Seoul's new education chief on Tuesday called for reforms that would reduce the test burden for students so they can have more time to carefully think about their life's goals and future jobs.
In an interview with Yonhap News Agency, Moon Yong-lin, who won the by-election for the post last week, said the measures will be implemented gradually for first year middle school students starting in early 2013.
"The program will first be employed at a handful of schools from February onward," Moon, 65, said. He said with students taking fewer tests, they will have more time to experience various jobs and contemplate what they will do for the rest of their lives.
He said reducing the test burden will be carried out in a gradual manner to reduce any side effects.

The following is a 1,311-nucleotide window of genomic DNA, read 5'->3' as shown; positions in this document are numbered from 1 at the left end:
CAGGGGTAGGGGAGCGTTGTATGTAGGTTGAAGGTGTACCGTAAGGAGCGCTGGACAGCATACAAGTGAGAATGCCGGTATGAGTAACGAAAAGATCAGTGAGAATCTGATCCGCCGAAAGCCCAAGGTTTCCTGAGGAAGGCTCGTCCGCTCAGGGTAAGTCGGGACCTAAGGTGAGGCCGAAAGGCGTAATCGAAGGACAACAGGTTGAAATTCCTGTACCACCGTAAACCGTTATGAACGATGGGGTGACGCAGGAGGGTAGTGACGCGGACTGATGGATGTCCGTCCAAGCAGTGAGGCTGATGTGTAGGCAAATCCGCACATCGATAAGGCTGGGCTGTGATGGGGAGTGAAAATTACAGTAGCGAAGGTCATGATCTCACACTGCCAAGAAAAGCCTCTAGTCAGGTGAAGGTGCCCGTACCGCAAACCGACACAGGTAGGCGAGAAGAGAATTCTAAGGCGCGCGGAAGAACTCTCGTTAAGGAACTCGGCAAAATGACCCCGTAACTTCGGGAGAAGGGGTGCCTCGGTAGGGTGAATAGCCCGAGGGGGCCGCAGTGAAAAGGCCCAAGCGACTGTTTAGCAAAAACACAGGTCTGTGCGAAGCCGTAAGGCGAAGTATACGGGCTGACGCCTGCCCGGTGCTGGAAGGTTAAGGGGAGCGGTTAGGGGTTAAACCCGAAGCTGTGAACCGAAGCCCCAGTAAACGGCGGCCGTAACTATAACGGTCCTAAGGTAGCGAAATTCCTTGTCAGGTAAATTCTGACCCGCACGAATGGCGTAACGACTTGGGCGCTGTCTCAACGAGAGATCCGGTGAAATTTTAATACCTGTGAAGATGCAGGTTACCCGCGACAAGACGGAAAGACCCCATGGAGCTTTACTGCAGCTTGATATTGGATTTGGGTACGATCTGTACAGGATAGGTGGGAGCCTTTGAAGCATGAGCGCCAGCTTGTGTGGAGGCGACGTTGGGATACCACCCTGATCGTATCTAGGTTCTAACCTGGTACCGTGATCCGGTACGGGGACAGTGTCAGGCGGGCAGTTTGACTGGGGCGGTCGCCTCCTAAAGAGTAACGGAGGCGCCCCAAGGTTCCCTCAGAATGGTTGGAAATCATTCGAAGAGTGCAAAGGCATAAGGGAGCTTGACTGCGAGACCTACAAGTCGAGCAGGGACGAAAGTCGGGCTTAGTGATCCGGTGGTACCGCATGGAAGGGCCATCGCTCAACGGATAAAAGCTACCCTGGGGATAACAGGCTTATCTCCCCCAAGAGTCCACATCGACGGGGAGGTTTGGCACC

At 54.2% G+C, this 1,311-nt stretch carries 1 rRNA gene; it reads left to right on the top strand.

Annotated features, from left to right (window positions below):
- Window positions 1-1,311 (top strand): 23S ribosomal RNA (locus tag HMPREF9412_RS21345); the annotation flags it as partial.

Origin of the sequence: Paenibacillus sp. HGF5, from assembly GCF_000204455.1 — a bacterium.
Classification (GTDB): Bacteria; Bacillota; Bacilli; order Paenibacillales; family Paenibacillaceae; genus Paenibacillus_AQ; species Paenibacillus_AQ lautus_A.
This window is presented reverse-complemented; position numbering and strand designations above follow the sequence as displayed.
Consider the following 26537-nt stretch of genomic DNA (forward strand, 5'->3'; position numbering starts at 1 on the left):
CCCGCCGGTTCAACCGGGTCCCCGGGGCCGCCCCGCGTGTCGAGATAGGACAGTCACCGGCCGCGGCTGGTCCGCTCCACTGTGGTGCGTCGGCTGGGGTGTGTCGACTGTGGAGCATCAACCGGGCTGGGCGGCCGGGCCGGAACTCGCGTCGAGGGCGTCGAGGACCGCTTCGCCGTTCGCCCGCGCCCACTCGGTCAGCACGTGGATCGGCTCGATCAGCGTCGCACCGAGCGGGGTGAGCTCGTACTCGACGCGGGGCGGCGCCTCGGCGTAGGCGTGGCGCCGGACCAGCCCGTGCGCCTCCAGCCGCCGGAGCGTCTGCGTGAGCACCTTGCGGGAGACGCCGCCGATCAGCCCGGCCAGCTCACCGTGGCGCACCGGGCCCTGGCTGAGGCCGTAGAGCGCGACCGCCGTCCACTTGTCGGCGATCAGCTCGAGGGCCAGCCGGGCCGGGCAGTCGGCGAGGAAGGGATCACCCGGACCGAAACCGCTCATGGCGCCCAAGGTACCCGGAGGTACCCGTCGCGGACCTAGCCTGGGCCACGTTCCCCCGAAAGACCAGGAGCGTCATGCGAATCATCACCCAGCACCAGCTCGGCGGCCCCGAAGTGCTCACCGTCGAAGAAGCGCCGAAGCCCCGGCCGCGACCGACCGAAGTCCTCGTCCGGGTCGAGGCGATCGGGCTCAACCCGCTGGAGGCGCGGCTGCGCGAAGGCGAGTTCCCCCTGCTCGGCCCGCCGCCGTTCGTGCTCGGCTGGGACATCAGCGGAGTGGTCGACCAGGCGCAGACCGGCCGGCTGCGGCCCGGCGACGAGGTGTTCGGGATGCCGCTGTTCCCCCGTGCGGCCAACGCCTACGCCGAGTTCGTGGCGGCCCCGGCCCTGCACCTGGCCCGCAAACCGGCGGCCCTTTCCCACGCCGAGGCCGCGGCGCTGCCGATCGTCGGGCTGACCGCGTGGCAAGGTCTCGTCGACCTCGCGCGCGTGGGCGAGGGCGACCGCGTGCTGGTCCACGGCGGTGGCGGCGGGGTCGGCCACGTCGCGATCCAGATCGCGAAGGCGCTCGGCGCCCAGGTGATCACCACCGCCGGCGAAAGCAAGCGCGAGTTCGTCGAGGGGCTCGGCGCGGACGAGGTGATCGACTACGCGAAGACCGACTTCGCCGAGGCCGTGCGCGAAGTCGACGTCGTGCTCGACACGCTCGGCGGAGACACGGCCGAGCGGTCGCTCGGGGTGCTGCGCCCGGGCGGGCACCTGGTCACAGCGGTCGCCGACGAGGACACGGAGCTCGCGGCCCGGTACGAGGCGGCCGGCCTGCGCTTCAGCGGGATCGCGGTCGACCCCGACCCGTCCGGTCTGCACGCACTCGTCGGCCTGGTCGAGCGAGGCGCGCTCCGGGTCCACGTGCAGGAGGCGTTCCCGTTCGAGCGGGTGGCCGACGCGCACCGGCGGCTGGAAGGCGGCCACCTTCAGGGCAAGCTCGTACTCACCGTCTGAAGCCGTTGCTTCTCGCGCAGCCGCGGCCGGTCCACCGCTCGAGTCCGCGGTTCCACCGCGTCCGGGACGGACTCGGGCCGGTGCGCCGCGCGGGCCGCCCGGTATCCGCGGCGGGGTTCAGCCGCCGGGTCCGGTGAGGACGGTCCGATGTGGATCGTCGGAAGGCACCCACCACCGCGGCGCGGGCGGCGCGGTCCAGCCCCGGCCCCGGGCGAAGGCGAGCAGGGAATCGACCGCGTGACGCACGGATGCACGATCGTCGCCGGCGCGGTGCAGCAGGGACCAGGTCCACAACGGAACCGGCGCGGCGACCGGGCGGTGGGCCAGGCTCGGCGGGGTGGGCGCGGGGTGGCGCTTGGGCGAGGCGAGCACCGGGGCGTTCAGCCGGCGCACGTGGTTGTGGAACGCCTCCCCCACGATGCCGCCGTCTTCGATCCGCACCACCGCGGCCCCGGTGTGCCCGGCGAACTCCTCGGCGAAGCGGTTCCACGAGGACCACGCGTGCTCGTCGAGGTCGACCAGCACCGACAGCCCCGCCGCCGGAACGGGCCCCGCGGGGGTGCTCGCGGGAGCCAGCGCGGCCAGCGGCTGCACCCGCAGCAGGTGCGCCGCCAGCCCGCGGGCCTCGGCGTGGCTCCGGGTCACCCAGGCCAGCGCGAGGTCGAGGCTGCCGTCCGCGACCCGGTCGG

"How this is carried out will be decided by the principal of each school," the former education minister and university professor said.
On concerns that cutting back on tests will adversely affect the scholastic ability of students, Moon countered that allowing middle schoolers to build up their dreams can actually benefit them in the long run, and give them incentive to study more.
The educator, meanwhile, said that he will put on hold so-called innovation school policies pursued by former school superintendent Kwak No-hyun until a more detailed assessment can be made about such schools.
Moon has claimed that the innovation schools are hotbeds for teachers belonging to the progressive Korean Teachers and Education Workers Union. The new education chief said he wants to curb the union's influence.
The official added that there will be no disruptions in offering free lunches to all middle school students by 2014, although there may be a need to better handle the distribution of financial resources.
Moon beat out liberal candidate Lee Su-ho for the capital city's top educator post in a by-election after Kwak was stripped of his post in September due to a bribery conviction. (Yonhap)